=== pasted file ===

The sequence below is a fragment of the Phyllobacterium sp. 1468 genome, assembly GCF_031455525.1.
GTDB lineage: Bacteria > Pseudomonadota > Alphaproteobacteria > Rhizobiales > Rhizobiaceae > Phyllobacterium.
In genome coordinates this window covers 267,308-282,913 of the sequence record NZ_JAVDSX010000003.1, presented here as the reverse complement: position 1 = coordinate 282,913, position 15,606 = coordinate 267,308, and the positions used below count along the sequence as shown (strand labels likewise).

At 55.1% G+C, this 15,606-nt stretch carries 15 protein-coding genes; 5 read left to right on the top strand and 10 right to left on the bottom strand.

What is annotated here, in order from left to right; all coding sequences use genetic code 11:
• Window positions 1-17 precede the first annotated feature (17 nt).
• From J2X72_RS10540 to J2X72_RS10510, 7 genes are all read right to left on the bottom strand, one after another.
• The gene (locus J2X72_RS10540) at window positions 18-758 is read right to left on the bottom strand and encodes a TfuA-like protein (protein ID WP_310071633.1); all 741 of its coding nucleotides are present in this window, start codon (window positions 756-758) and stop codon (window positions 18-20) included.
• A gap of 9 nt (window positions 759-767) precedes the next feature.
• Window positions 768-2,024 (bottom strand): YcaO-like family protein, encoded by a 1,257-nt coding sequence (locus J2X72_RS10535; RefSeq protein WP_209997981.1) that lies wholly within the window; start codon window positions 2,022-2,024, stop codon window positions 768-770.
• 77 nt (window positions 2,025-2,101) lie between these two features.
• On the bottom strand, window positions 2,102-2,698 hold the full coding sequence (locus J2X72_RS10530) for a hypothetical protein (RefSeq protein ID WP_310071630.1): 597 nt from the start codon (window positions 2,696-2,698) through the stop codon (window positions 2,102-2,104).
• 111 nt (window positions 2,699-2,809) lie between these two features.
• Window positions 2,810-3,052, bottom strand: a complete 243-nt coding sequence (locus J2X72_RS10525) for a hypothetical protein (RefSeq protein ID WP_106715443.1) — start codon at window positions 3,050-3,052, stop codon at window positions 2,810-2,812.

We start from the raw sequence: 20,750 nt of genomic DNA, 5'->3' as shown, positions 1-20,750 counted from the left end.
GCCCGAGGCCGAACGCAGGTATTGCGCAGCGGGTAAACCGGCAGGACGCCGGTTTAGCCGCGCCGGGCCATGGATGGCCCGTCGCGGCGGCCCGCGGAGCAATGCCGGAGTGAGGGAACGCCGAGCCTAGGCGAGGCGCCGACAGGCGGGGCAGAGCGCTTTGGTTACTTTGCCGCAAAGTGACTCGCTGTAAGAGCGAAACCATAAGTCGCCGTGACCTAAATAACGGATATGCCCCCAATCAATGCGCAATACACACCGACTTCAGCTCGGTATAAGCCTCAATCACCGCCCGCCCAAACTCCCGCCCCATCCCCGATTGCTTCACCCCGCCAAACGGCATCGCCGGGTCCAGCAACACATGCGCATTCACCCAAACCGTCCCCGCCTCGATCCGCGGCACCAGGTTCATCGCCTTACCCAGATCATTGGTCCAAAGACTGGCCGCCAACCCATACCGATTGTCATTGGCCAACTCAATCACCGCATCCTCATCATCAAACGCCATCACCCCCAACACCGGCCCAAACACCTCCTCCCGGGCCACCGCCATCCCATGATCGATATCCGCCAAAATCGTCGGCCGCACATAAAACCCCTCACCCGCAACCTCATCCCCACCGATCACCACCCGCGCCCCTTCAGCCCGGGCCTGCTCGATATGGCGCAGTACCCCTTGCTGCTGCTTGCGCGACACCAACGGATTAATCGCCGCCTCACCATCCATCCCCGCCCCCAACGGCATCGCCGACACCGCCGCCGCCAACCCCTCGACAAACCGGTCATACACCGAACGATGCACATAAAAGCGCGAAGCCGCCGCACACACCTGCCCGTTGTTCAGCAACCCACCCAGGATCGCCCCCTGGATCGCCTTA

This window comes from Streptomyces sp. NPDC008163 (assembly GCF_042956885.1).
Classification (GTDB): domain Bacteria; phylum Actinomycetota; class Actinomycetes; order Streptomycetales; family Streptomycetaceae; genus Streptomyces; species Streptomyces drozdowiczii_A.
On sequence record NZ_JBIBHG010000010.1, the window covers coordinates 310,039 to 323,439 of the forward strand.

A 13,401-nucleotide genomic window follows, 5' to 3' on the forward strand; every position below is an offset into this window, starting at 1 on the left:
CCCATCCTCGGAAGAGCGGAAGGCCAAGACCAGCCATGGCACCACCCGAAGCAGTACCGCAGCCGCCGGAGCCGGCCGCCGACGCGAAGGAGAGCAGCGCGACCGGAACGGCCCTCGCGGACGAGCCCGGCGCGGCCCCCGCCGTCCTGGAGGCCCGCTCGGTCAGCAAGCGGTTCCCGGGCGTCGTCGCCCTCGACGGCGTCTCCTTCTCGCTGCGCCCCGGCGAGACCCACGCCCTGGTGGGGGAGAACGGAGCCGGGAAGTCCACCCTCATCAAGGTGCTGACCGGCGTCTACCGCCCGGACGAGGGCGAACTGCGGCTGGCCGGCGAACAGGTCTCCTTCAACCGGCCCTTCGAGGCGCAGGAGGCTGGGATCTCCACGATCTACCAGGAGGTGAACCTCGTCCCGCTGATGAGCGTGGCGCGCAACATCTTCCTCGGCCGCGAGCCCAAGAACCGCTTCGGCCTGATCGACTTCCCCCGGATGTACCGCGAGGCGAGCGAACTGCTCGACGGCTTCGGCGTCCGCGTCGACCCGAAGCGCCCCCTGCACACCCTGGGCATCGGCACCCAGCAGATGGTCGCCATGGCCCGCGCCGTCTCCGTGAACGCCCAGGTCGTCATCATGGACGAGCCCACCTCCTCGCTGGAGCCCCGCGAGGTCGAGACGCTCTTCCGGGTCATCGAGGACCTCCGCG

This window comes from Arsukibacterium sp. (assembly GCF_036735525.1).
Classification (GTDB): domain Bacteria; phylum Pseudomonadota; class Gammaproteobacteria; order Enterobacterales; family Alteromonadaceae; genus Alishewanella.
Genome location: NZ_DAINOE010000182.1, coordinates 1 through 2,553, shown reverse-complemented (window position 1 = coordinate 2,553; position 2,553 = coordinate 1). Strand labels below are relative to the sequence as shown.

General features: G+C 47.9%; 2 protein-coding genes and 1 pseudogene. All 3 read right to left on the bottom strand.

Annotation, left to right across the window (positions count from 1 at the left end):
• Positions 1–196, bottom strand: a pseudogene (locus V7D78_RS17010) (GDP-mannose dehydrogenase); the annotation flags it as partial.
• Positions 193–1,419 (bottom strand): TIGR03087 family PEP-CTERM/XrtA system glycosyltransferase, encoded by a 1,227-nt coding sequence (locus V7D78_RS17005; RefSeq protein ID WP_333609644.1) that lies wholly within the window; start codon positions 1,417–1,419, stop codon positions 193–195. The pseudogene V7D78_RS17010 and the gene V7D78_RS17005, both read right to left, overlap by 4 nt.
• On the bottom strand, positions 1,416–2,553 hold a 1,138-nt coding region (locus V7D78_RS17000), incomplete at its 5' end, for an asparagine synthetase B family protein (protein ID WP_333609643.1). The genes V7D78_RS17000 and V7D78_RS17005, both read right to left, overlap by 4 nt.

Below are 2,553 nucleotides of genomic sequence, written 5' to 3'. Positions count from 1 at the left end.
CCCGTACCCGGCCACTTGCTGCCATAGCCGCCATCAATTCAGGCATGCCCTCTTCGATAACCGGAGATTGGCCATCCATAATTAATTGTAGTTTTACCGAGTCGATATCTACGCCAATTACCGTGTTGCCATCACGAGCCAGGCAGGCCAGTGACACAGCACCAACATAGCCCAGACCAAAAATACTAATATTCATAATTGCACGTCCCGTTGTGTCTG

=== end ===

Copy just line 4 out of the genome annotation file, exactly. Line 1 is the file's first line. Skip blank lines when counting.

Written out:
At 55.1% G+C, this 15,606-nt stretch carries 15 protein-coding genes; 5 read left to right on the top strand and 10 right to left on the bottom strand.